Thelonious Monk and Dizzy Gillespie were both born a century ago, in 1917. In their honor, here’s a heap of information about “‘Round Midnight,” a bedrock jazz standard whose evolution reflects their mutual regard.
It’s certainly Monk’s “greatest hit.” Monk’s son, drummer and bandleader T.S. Monk, likes to say that it’s “the most recorded song.” That’s not the case, but the song’s recordings are well up there: according to the index of Tom Lord’s master jazz discography, it’s been recorded 1,780 times to date! (Twenty-three of those were under the name “‘Round About Midnight,” of which more below.) And the number will continue to rise; 280 of those recordings were made since 2010.
The website Jazzstandards.com asserts that “‘Round Midnight” is the most recorded piece written by a jazz musician, and that might be true. But it wouldn’t come out on top if you include the blues, because “St. Louis Blues,” by W. C. Handy, has 2,169 entries. And it’s far from the most recorded song, period — it can’t compete with something like Gershwin’s “Summertime,” which has supposedly been recorded more than 30,000 times. (There’s no listing of these recordings, so we can’t verify the exact number.)
To start at the beginning, what’s the name of this song? You’ve seen it as “‘Round Midnight” and as “‘Round About Midnight.” Miles Davis has an album by the latter title, which includes the song listed by the former title. According to Wikipedia, this has led some to mistakenly add the word “About.” But it appears that “‘Round About Midnight” is not a mistake, but rather a legitimate alternate title.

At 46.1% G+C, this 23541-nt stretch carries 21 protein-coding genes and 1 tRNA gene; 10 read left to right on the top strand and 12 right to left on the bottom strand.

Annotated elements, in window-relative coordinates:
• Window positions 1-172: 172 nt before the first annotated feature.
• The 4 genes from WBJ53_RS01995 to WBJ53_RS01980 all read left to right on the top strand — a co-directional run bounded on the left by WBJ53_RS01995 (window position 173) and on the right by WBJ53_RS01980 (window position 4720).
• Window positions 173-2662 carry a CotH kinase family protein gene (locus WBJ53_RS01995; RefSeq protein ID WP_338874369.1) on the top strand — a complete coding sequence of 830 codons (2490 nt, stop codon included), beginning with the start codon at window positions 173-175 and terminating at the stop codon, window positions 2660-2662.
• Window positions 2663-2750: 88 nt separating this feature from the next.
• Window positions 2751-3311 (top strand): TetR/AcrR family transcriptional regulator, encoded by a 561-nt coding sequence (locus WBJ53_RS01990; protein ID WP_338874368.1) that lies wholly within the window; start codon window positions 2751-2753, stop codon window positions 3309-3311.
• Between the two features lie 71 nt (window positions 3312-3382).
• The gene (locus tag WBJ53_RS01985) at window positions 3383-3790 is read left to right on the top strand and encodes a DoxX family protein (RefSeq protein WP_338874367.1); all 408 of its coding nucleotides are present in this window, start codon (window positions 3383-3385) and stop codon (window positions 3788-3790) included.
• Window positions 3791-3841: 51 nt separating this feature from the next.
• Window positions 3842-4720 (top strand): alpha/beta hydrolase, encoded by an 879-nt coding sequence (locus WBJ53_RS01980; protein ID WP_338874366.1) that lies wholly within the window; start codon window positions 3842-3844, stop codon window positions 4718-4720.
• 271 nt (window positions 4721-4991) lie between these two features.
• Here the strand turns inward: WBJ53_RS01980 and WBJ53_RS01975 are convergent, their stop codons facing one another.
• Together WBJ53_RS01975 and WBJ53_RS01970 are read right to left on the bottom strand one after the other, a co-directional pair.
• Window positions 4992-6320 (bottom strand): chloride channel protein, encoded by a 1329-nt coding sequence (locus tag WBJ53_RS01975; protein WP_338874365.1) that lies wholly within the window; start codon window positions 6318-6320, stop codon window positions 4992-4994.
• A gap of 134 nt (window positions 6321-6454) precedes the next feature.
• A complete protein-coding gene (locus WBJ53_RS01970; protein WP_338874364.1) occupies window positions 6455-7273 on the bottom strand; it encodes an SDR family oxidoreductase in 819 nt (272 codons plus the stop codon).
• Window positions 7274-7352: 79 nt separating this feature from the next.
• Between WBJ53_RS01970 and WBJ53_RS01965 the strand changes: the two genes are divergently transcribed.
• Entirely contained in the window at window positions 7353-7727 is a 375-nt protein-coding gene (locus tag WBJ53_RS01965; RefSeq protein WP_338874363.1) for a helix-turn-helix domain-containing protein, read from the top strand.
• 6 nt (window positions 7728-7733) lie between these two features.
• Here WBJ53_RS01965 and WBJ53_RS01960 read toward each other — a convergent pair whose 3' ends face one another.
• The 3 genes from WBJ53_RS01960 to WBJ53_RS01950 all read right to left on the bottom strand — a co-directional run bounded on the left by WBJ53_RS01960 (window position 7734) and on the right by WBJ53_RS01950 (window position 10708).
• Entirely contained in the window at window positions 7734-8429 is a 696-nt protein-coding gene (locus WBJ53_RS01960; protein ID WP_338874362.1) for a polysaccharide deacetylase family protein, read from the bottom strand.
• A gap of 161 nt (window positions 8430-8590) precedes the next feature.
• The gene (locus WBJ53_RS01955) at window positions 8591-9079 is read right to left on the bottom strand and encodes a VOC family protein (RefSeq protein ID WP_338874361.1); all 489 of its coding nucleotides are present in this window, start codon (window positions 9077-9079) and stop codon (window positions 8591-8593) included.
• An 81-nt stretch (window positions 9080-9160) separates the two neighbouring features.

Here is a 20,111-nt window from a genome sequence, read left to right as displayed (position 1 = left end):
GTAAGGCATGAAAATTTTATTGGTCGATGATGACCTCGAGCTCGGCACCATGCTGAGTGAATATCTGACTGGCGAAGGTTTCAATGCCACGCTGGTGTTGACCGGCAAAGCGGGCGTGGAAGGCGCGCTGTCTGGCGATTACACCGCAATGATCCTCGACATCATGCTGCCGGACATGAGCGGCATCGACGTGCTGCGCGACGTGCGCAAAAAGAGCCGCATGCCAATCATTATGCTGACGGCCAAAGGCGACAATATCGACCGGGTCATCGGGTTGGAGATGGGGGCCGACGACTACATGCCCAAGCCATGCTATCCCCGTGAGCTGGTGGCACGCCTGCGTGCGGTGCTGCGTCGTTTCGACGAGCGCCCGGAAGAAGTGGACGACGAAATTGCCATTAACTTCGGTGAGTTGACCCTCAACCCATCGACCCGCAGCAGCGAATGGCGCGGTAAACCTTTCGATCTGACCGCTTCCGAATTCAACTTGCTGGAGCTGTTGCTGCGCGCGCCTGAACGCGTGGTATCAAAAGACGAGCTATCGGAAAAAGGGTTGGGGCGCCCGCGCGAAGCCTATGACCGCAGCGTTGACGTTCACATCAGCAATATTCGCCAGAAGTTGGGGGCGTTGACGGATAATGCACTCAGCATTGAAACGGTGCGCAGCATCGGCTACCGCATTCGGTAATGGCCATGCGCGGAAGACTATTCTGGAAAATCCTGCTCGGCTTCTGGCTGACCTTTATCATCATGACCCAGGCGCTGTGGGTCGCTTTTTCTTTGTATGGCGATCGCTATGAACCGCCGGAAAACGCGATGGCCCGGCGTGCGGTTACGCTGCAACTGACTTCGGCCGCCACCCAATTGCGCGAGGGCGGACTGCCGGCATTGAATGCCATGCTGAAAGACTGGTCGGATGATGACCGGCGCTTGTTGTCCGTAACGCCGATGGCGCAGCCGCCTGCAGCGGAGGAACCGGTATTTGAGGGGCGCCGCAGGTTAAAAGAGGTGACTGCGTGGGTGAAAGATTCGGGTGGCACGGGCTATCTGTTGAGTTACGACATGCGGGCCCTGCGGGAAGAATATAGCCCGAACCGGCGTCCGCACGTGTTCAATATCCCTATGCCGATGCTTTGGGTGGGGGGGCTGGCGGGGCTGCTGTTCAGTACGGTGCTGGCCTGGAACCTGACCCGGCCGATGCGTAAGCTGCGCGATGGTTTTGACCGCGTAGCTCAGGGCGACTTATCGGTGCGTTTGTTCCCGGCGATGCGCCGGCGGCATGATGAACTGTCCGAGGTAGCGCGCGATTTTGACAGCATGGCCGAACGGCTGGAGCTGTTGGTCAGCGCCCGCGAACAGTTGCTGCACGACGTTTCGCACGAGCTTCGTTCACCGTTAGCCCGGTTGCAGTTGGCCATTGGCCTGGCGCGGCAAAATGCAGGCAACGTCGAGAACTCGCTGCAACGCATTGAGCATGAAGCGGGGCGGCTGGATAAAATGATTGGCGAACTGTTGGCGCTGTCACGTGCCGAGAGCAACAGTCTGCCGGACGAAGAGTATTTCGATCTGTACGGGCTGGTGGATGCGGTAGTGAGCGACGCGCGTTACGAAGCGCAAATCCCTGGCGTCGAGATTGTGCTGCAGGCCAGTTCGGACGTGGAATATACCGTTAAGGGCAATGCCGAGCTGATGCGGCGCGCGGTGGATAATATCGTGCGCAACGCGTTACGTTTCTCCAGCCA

In his definitive Monk biography, Thelonious Monk: The Life and Times of an American Original, Robin D.G. Kelley notes that “About” was used when the piece was registered for copyright in 1944. Monk occasionally referred to it by that name (for example, in a French interview published in 1963). And I believe, though I haven’t seen the label, that “Around” was used on a Milt Jackson recording of the piece for Dee Gee (Dizzy Gillespie’s label) in 1951, six years before the Davis album was issued.
Trumpeter Cootie Williams made the first recording of the song on Aug. 22, 1944. His band featured Monk’s good friend Bud Powell, along with trumpeter Joe Guy, who had worked with Monk at Minton’s. (It’s possible that Guy or Powell hipped Williams to the tune. Williams had already recorded Monk’s “Epistrophy” in 1942, with a band that also featured Guy.)
Williams continued to use a short version of “‘Round Midnight” as his band’s theme, both in performance and on the radio, through at least 1947. As Kelley explains, Williams added an out-of-character, Hollywood-ish interlude for the song’s first recording in ‘44, justifying his co-composer credit.
The second recording of “‘Round Midnight” to be released to the public was made by Dizzy Gillespie in Feb. 1946. But we now know of two early versions of the song that were not previously recognized:
- Timme Rosenkrantz, a Danish jazz enthusiast who settled in New York City, recorded Monk performing solo piano versions of “’Round Midnight” and “These Foolish Things” in Nov. 1944. These recordings, made at Rosenkrantz’s midtown Manhattan apartment, can now be heard on the album Timme’s Treasures, from Storyville Records.
- Coleman Hawkins made the world’s first solo saxophone recordings for the Selmer saxophone company’s record label. The two sides of the 78rpm were simply titled “Hawk’s Variations,” Parts 1 and 2. The exact date is unknown, but these are usually given as “NYC, probably January 1945.” Part 1 is a fascinating and, I believe, “free” improvisation:
But Part 2 is not a continuation of side one; it’s a performance of “‘Round Midnight.”